It is also unsurprising that atheists didn’t want to “own” nihilism. It is associated in Western culture with despair and depression, rather than the simple declaration that there is no objective morality or objective value. The only acquaintance many have with nihilism is through the little they know about Nietzsche, who proclaimed the death of God, went crazy from despair and syphilis, and whose philosophy inspired Hitler. (Yes, I know these are gross over-simplifications but that is all that most people “know” about nihilism and Nietzsche.)

    • http://highroadkokko.blogspot.com Bruce Kokko

      Cowalker, I have been pondering your testimony since I first read it this morning, and I rejoice in what you have confessed. Do you realize how close you are standing to the kingdom of the being who created in you the desire to love as you do? Indeed, His words are at your lips. I encourage you to enter into His kingdom where the goodness you so rightfully value reigns. As one who has preceded you I acknowledge your consternation with those of us who claim to dwell there. We most certainly are not perfect in love. But as long as we remain there He promises to perfect us. And in the process He forgives us. This is what He created us for: to dwell with us as a kingdom of purity forged in love, unified in love, and preserved in love—the morality you have clearly espoused.

      Believe me when I tell you that I say this in all sincerity. I am a doctor of organic chemistry, and very early on in my love affair with science—actually biological science—did I stand where you stand, and turned to our Creator and have never looked back. Sixteen years ago, my brother, a mathematician specializing in probability, who had been a longstanding atheist, came to the threshold you now stand, and he entered the kingdom I’m talking about. He would tell you that it wasn’t theological or philosophical arguments that nudged him in, but the truth of the mathematics he loves validated the truth of the loving God who called him.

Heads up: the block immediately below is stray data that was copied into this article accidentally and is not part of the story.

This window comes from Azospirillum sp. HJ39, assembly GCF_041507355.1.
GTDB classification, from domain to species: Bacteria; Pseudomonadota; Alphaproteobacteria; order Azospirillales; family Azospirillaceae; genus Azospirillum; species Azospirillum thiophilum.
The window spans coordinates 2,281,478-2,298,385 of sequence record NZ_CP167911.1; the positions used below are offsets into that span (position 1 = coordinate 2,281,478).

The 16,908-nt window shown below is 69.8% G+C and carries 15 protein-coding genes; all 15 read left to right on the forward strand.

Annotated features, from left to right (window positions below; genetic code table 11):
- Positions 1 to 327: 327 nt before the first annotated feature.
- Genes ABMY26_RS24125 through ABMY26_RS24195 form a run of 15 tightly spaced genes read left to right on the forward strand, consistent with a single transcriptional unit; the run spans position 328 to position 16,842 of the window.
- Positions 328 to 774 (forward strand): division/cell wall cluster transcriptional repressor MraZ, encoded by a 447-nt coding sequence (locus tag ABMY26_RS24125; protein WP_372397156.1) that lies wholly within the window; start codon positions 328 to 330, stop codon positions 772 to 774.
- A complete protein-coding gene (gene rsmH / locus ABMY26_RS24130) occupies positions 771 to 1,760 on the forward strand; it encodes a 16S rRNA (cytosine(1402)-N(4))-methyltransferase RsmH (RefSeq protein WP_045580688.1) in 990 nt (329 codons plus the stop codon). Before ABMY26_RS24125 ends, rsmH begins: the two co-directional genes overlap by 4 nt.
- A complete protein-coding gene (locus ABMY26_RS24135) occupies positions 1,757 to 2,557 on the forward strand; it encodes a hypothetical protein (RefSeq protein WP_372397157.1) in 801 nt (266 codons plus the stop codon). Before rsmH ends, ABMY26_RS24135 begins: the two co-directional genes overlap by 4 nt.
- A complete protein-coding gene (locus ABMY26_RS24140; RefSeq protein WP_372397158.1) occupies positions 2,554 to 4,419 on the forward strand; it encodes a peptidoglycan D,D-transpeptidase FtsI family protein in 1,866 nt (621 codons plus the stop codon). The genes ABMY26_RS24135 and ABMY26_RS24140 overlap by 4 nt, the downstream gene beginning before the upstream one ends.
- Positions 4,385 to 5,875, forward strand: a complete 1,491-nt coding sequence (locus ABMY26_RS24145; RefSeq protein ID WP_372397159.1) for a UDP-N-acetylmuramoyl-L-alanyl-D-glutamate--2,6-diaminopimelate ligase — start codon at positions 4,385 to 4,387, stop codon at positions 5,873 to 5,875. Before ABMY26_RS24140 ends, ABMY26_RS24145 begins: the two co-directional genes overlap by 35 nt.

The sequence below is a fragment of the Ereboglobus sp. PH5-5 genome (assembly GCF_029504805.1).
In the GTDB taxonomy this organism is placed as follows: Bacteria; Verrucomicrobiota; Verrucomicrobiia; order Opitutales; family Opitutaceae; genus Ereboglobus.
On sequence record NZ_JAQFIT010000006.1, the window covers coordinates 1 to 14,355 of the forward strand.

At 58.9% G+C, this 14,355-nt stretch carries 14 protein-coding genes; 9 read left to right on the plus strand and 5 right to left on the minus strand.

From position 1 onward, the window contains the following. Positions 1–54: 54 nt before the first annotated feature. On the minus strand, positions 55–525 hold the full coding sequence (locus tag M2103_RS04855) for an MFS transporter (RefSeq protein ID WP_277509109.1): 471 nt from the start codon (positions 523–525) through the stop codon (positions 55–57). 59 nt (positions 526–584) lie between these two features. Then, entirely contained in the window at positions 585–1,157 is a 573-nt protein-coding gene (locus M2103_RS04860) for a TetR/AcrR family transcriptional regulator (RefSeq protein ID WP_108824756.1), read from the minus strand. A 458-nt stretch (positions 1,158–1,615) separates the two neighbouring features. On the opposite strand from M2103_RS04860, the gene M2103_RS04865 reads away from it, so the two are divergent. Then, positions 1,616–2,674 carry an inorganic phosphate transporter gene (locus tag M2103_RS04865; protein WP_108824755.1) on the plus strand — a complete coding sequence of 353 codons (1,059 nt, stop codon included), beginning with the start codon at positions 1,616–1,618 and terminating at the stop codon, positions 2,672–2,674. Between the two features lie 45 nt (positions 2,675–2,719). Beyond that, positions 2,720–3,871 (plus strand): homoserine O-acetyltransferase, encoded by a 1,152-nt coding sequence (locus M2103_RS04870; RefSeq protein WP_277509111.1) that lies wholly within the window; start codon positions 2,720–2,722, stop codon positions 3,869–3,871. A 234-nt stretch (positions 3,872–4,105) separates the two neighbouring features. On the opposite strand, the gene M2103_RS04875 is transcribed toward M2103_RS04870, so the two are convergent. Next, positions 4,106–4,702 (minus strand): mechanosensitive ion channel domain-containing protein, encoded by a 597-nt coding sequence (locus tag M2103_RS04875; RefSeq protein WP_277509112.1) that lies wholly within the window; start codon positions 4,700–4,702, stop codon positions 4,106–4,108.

I have no doubt that the goodness that people see in you is real. I hope that you will turn to your and our king, who is but a breath away, so that the goodness you cherish might be completed in you. Thank you for your testimony.

  • benjdm

    There are no objective norms. Adding in a supremely powerful thinking subject’s edicts doesn’t change that.

  • Derp

    “… what objective reasons can be given why Hitler would have been absolutely, objectively wrong…”

    We don’t need any. Objective reasons are arbitrary (in all instances) and therefore not always valid. You said it perfectly, “… Hitler was acting inconsistently with the altruistic gene [and] with universal norms decided upon by the majority of people.” So, he loses. People who act inconsistently with the universal norms always lose. Otherwise, we wouldn’t be here.

    No one has witnessed the Earth make a complete trip around the sun from outerspace. Even if you did, you “subjectively” witnessed it. Who’s to say you’re correct? To agree that the Earth travels around the sun we have to agree on a certain level of subjective evidence, math for instance. Everything depends on our observation, therefore literally everything is subjective. We have only decided, arbitrarily, that a specific level of certainty makes things objective.